• Old sneakers: if your expedition includes a canoeing phase, these are an important item. It is required to wear shoes at all times and this includes during canoeing. Old sneakers that you do not care about are the best shoes to pack for this purpose.
  • Sandals with heal strap: This item is optional and if you choose to bring this type of sandal, make sure that they are sturdy and durable.
  • Socks: Wool or synthetic socks are the best. We discourage the use of cotton clothing on Wilderness School expeditions and this includes cotton socks. A local department store (Wal-Mart, Target etc.) should have these in the hunting or camping section.

Specialized Clothing Items

Even though it is summer you will need to bring warm clothing to your expedition. Wool, polypropylene and other synthetic fabrics such as nylon, polyester, Orlon and non-cotton fleece are essential because they will keep you warm when they are wet. They also allow for ventilation and will dry easier. Read the tags when packing items

Think Small

For packing purposes, travel sizes are best. Two or three small tubes of toothpaste are better than 1 large tube. Here are some examples of things that can be purchased in travel sizes: toothpaste, biodegradable soap, foot powder, shampoo, body or foot powder, sunscreen, etc.

Other items to consider:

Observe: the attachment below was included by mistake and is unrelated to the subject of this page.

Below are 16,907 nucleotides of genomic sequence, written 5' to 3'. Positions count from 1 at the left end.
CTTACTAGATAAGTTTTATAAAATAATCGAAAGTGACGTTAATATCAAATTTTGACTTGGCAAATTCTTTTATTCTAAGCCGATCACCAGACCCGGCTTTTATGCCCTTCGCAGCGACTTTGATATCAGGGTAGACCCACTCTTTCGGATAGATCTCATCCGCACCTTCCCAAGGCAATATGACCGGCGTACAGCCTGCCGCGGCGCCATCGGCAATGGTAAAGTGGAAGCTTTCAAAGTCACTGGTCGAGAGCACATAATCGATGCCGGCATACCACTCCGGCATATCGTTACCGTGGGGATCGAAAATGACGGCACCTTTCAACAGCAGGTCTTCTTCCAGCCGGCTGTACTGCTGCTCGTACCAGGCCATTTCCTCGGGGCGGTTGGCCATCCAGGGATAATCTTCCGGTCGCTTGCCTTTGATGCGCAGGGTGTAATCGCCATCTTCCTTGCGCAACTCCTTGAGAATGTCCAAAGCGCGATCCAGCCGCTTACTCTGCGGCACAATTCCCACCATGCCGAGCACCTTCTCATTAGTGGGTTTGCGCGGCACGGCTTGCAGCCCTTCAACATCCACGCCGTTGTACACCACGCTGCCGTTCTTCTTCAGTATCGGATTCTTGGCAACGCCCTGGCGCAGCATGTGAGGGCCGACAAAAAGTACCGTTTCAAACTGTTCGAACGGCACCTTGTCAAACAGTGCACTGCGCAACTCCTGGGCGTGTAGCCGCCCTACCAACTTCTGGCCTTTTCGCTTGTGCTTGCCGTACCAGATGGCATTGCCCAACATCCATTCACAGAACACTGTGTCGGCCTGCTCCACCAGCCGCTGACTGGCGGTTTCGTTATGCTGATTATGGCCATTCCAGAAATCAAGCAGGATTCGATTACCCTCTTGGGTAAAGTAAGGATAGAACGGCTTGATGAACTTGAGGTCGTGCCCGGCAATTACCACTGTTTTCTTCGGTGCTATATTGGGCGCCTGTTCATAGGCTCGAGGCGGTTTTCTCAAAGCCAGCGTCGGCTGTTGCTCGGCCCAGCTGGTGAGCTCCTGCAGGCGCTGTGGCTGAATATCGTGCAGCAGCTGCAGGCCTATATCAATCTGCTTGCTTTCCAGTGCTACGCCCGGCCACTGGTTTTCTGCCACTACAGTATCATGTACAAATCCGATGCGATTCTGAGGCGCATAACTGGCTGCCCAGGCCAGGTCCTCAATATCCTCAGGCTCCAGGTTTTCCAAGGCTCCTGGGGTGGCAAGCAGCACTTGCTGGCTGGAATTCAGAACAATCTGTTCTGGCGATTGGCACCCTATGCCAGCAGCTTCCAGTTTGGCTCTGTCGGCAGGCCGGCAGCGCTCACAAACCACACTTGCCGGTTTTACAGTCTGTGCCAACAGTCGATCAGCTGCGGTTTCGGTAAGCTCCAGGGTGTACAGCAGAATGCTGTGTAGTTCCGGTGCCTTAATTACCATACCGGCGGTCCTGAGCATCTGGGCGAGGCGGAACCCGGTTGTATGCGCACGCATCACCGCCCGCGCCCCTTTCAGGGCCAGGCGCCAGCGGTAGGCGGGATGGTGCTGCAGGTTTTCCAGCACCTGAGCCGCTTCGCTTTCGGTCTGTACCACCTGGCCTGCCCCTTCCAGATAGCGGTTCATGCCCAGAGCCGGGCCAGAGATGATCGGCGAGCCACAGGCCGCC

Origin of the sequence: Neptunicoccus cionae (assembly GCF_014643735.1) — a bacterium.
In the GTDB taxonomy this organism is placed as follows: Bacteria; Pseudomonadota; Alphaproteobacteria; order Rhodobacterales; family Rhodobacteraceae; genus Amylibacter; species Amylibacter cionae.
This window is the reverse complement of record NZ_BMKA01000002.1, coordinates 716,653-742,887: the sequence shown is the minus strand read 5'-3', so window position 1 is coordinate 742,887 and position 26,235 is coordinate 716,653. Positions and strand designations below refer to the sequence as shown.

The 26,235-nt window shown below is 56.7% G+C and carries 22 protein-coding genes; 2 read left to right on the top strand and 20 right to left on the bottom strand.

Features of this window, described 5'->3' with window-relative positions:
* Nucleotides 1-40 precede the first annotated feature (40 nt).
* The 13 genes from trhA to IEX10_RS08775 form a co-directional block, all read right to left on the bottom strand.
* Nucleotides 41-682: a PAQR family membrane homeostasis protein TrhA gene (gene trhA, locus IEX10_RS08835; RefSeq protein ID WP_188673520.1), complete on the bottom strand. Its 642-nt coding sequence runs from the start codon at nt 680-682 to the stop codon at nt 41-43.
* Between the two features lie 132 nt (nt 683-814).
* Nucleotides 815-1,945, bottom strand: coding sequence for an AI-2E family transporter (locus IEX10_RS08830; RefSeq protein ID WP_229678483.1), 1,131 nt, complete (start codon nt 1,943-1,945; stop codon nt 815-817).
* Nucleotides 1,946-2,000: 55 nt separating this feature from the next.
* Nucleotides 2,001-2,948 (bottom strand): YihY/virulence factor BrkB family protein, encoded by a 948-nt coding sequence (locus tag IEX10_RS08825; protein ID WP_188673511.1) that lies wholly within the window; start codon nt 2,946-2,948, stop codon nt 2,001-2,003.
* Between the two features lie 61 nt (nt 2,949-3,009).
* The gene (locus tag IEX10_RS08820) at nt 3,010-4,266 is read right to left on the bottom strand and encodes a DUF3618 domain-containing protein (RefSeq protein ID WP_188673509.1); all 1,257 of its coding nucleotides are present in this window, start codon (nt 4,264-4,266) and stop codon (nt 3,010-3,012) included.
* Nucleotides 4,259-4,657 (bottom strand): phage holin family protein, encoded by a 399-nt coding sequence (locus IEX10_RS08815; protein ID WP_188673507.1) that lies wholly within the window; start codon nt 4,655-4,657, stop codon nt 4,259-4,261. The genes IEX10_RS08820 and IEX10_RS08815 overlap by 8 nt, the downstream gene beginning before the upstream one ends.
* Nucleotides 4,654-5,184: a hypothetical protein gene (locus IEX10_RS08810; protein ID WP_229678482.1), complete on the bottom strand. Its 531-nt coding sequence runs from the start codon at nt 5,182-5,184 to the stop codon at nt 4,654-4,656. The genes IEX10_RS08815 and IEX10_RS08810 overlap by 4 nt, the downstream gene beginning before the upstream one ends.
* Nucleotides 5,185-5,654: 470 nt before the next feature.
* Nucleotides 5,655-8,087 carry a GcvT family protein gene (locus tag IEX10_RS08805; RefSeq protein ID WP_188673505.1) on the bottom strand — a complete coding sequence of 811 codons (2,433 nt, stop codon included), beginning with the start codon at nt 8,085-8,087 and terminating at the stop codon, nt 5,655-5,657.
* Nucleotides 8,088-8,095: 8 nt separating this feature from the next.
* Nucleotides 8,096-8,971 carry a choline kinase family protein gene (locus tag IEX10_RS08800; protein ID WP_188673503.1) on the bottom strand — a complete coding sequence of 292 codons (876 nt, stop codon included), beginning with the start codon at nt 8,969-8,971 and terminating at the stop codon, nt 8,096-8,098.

• A small flashlight and extra batteries
  • Small hand towel
  • Small containers (bring 2) of insect repellent - we allow lotion and pump spray, but no aerosol spray

Biodegradable Soap

Liquid soap is preferable to bar soap. You should try to find natural products that say "biodegradable" or "contains no phosphates."

Cup, Bowl and Spoon

  • Cup - plastic travel mug or other plastic cup suitable for hot liquids.
  • Bowl - Tupperware bowl that is big enough for a decent sized serving of food (students get hungry at the Wilderness School. Other durable plastic or metal bowl will suffice.
  • Spoon - Metal spoon works best.


All medications must arrive at the Wilderness School 96 hours in advance of the course start. A copy of the Medication Checklist will be distributed with Acceptance Letters and can be printed now for an idea on how to prepare medications for the Wilderness School. If you have questions on our medication policies or procedures, please contact the Wilderness School Enrollment Office.

Student Mail

You can send and receive mail at the Wilderness School. To send mail while you are on course, you must bring paper, envelopes, a pen, and stamps. Peel and stick stamps work well. You can even pre-address your envelopes at home, or buy stamped envelopes and post cards. Carry these items in a heavy-duty zip lock bag. You can send mail whenever your crew is visited by a staff from base camp.

To receive mail, have family and friends use the address listed below:

(Your Name)
C/O Wilderness School
240 North Hollow Road
East Hartland, CT 06027

Mail can also be faxed to 860-653-8120 or e-mail sent to:

Mail received by either of these methods will be printed by program staff, put into and envelope and sent out to the field during the next course transition.